Due to a loss of Arid1a, TACs fail to exit the cell cycle and differentiate into odontoblasts normally to maintain incisor tissue homeostasis. This is consistent with a recent study demonstrating that loss of Arid1a enhances the proliferation and survival of liver cells after injury while somewhat attenuating tissue maturation (Sun et al., 2016b). The function of Arid1a in promoting the cell cycle exit and differentiation of TACs in the mouse incisor may be related to its tumor repressor role in many malignancies including endometrioid and clear-cell ovarian, gastric, colorectal and breast cancers (Kadoch et al., 2013). During cancer growth, the process of cancer stem cells giving rise to TACs is similar to that of normal tissue renewal, but cancer TACs then accumulate instead of differentiating, resulting in tumor growth (Sell, 2010). In the present study, using the mouse incisor as a model, we found that loss of Arid1a leads to upregulation of the Aurka-Ccnb1-Cdk1 axis, which might provide potential treatment targets for ARID1A mutation-associated cancer in the future.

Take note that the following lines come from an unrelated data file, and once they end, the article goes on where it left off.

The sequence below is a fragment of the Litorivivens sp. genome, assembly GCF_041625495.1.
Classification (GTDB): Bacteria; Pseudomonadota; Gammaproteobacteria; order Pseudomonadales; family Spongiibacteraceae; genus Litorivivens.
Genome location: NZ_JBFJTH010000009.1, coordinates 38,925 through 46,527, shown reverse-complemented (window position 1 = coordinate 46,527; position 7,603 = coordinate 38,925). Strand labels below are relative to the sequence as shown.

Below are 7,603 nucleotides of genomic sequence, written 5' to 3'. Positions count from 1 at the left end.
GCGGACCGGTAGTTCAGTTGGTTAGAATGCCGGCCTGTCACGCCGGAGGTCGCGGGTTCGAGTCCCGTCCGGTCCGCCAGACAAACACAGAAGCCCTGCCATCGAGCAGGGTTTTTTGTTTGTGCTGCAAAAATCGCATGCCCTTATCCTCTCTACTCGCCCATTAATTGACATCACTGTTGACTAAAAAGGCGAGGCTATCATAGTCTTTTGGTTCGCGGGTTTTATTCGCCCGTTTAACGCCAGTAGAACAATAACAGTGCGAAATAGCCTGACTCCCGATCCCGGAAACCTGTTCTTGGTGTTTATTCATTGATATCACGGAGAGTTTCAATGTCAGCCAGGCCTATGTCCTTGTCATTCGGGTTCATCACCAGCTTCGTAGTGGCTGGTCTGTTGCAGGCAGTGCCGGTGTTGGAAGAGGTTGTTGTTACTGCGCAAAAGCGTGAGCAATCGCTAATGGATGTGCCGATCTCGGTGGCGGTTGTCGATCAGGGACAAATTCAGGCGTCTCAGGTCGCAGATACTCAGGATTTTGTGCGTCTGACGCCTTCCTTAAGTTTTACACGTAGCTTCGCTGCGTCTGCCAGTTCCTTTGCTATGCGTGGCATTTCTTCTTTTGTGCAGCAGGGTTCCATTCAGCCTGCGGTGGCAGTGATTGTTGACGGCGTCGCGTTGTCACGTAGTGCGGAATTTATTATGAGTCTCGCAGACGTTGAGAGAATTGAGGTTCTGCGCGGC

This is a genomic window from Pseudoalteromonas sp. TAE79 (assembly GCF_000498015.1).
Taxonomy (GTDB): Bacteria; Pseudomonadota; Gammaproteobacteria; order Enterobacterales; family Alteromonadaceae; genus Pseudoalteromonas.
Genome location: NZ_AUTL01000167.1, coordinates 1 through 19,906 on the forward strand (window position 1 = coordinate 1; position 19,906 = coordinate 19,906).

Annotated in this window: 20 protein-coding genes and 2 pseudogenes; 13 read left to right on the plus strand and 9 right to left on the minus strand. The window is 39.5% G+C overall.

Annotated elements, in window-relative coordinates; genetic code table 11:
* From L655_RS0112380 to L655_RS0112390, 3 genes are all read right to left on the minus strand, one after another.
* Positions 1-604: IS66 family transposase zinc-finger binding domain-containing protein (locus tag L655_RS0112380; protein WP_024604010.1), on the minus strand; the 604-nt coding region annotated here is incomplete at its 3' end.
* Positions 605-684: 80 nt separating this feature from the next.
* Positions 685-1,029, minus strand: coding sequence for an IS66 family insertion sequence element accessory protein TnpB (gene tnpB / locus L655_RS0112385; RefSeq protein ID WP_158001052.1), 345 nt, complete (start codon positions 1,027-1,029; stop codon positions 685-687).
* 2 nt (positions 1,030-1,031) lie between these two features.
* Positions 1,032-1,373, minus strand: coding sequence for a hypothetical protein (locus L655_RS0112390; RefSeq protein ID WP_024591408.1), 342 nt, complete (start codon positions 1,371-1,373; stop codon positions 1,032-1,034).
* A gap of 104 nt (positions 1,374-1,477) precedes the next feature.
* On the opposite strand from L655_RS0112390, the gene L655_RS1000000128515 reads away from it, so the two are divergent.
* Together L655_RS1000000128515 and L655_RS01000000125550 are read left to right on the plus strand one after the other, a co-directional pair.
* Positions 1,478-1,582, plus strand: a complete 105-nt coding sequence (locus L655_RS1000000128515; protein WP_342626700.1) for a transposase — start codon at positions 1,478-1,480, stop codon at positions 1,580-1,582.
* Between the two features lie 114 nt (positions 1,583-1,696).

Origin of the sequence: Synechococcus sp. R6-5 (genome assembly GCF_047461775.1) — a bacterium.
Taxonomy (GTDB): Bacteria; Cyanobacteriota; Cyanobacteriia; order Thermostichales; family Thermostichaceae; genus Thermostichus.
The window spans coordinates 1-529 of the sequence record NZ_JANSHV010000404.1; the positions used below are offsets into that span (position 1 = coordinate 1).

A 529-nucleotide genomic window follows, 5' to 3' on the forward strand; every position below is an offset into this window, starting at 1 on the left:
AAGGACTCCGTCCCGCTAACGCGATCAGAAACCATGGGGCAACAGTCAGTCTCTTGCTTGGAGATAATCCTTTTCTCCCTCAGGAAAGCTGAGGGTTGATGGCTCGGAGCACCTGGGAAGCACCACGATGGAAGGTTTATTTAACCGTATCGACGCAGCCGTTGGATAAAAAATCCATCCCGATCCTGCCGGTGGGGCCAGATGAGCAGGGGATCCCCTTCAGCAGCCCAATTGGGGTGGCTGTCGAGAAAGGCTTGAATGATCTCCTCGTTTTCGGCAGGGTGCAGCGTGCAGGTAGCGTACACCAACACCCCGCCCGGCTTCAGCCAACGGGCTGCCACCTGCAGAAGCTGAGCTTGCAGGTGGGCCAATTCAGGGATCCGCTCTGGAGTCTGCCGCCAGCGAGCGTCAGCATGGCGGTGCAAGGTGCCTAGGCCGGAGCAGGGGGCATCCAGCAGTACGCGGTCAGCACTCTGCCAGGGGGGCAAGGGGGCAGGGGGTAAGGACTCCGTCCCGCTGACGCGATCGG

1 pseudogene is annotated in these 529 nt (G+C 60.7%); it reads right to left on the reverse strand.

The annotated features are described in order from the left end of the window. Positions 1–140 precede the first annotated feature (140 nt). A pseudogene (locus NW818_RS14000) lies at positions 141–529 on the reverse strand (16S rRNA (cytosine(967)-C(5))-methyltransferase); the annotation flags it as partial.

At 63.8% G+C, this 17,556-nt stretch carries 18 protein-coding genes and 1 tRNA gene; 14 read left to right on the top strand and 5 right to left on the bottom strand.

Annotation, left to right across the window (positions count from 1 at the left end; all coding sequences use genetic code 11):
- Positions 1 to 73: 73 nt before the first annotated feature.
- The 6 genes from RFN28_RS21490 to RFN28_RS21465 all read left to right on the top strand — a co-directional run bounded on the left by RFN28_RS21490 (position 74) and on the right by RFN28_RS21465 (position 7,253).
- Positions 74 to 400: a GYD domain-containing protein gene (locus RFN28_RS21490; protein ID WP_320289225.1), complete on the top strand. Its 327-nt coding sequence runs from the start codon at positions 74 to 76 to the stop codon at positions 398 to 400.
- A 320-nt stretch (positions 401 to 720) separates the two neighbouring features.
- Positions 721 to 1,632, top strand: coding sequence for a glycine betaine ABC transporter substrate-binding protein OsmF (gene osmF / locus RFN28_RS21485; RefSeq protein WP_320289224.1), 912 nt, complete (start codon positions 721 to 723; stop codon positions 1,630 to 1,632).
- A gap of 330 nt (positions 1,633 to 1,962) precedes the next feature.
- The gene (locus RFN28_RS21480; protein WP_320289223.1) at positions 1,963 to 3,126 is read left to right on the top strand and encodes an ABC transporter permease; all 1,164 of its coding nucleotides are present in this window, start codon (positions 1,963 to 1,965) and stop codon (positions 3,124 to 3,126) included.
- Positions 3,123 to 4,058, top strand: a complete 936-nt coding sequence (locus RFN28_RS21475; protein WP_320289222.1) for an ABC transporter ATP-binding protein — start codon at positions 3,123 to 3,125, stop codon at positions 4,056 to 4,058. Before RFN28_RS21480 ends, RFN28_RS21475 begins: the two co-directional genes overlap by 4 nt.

Our findings concerning the mechanisms through which Arid1a limits the proliferation of TACs move beyond recent studies that have described epigenetic regulators and signaling pathways that promote the proliferation of TACs in the mouse incisor. For example, PRC1, which is a well-known epigenetic regulator, is highly expressed in mesenchymal TACs in mouse incisor; it maintains TAC proliferation by controlling Wnt/β-catenin signaling and inhibiting Cdkn2a while activating cyclin E2 and other positive cell-cycle regulators (An et al., 2018). Our recent study has shown that IGF signaling is important for Runx2+ niche cells, which reside between MSCs and TACs in the mouse incisor, to promote the proliferation of TACs (Chen et al., 2020). In addition, Notch signaling and Dlk1 are indispensable for maintaining TACs in the mouse incisor (Walker et al., 2019). These studies have highlighted the positive regulatory mechanisms by these factors in promoting TAC proliferation in the mouse incisor. Interestingly, the present study has discovered that Arid1a is highly expressed in TACs in the adult mouse incisor and may work as a negative cell cycle regulator to repress the Aurka-Ccnb1-Cdk1 axis. Loss of Arid1a overactivates the Aurka-Cdk1 axis, leading to increased mitotic TACs at the proximal end of the mouse incisor. This is a different and previously unknown epigenetic mechanism that regulates TAC proliferation in the mouse incisor. These findings together contribute to a comprehensive understanding of the regulatory network of TACs and specifically improve our understanding of the negative regulatory mechanism that controls the proliferation of TACs during tissue homeostasis.